Thanks to the bountiful oil supply in their backyard, and the small pool of people among who to divide the profits of such a lucrative windfall, the average Emirati is extremely wealthy. While Italian sports cars, Swiss summer villas, and solid gold iPhone cases are fun ways to spend one’s seemingly limitless supply of money, their is one exorbitant diversion that almost no well-heeled Emirati can resist, falconry.
Originally a means for the desert-dwelling Bedouin people to supplement their meager diets with much-needed protein, Falconry has become an expensive pastime for the elite and spawned a lucrative industry. These birds of prey can fetch anywhere from $30,000 to more than $1 million each depending on the sex, size, color and sub-species. Large, white, female Gyrfalcons (Falco rusticolus) are considered the most desirable and typically fetch the most money.
Emirati sportsmen (it is a male-dominated sport) take their falconry extremely seriously, sometimes buying out entire flights for large hunting parties that can include a dozen men and several dozen birds. Oh, and the birds don’t fly in the cargo hold; they get their own seats in First Class. That almost makes sense when you consider that the United Arab Emirates actually issues individual falcons their own official passports (not a joke).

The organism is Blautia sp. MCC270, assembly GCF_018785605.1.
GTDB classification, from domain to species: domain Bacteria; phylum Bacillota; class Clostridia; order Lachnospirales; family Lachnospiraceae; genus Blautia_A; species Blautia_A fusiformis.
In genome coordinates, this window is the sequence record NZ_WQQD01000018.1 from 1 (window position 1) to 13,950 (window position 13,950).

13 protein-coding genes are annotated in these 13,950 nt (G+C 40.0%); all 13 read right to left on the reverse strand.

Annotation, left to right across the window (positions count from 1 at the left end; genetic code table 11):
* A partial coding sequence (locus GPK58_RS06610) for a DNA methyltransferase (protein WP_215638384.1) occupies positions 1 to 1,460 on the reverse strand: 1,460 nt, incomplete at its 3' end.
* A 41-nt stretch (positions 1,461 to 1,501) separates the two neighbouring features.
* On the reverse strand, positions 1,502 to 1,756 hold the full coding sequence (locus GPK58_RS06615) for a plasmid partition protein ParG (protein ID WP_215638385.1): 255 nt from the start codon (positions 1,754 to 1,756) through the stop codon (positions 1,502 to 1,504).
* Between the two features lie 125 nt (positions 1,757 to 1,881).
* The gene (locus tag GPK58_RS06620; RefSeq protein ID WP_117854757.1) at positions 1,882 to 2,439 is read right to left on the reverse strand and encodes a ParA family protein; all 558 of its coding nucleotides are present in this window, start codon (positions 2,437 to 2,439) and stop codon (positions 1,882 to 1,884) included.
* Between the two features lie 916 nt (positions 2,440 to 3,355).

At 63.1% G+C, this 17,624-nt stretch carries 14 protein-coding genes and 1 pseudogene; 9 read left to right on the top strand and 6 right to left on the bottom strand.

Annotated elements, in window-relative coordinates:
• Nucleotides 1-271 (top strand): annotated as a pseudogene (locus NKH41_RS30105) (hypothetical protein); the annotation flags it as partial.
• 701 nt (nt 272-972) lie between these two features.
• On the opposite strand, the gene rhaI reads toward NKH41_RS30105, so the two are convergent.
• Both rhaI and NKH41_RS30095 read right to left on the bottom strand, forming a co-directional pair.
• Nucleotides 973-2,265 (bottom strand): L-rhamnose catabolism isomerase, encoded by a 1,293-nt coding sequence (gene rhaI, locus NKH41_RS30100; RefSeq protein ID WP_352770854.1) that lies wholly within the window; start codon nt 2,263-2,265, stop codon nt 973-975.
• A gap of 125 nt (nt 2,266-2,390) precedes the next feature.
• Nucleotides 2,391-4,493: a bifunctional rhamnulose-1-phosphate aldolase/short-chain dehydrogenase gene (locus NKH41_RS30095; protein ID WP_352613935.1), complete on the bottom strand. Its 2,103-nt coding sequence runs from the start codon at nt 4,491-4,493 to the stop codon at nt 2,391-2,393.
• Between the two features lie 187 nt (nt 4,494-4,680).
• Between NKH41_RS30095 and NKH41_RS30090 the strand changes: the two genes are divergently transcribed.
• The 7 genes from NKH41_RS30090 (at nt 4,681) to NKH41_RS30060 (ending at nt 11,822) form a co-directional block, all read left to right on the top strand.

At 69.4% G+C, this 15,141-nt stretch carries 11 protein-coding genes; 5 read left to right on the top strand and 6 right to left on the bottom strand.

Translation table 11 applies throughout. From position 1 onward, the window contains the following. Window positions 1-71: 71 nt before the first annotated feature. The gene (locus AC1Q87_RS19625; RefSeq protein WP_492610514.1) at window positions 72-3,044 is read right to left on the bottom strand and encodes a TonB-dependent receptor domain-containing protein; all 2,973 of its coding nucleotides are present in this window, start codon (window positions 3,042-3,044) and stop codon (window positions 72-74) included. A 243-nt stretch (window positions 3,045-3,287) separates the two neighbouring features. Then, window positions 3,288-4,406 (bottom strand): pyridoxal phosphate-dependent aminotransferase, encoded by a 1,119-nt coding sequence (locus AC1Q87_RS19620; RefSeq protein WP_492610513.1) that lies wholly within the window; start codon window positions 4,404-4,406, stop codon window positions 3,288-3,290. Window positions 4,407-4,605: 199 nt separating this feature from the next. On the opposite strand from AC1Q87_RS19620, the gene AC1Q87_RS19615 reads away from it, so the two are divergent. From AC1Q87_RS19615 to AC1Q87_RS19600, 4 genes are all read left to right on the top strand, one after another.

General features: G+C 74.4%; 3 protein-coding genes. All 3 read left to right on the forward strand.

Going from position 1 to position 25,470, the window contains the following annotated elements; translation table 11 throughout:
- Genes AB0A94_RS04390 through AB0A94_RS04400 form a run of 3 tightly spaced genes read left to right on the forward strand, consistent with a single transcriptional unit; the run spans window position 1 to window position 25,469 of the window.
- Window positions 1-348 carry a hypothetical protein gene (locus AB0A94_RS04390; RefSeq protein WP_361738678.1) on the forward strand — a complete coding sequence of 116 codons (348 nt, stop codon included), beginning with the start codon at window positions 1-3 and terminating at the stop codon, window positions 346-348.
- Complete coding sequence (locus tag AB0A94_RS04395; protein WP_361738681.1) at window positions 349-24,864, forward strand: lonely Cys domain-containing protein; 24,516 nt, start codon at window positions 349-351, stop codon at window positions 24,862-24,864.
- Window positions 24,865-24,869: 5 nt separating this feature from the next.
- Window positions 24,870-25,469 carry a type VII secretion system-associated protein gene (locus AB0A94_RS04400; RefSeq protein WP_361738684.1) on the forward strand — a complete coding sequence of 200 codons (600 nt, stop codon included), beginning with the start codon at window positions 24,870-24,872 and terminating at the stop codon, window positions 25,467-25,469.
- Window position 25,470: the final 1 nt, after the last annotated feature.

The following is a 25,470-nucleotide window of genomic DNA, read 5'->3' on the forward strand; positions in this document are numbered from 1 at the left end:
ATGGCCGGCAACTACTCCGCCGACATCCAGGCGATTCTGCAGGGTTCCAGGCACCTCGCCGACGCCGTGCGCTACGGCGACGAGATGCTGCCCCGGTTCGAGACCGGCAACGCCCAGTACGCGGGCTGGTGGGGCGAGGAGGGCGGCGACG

So it should come as no surprise that Abu Dhabi is home to the world’s preeminent falcon hospital, where these luxury birds are taken for regular check-ups and treatment. I took a two-hour tour of the clinic during my recent trip to the UAE, and was incredibly impressed with the staff’s dedication and professionalism. The graceful raptors are treated better than some human patients I’ve seen in other hospitals around the world.
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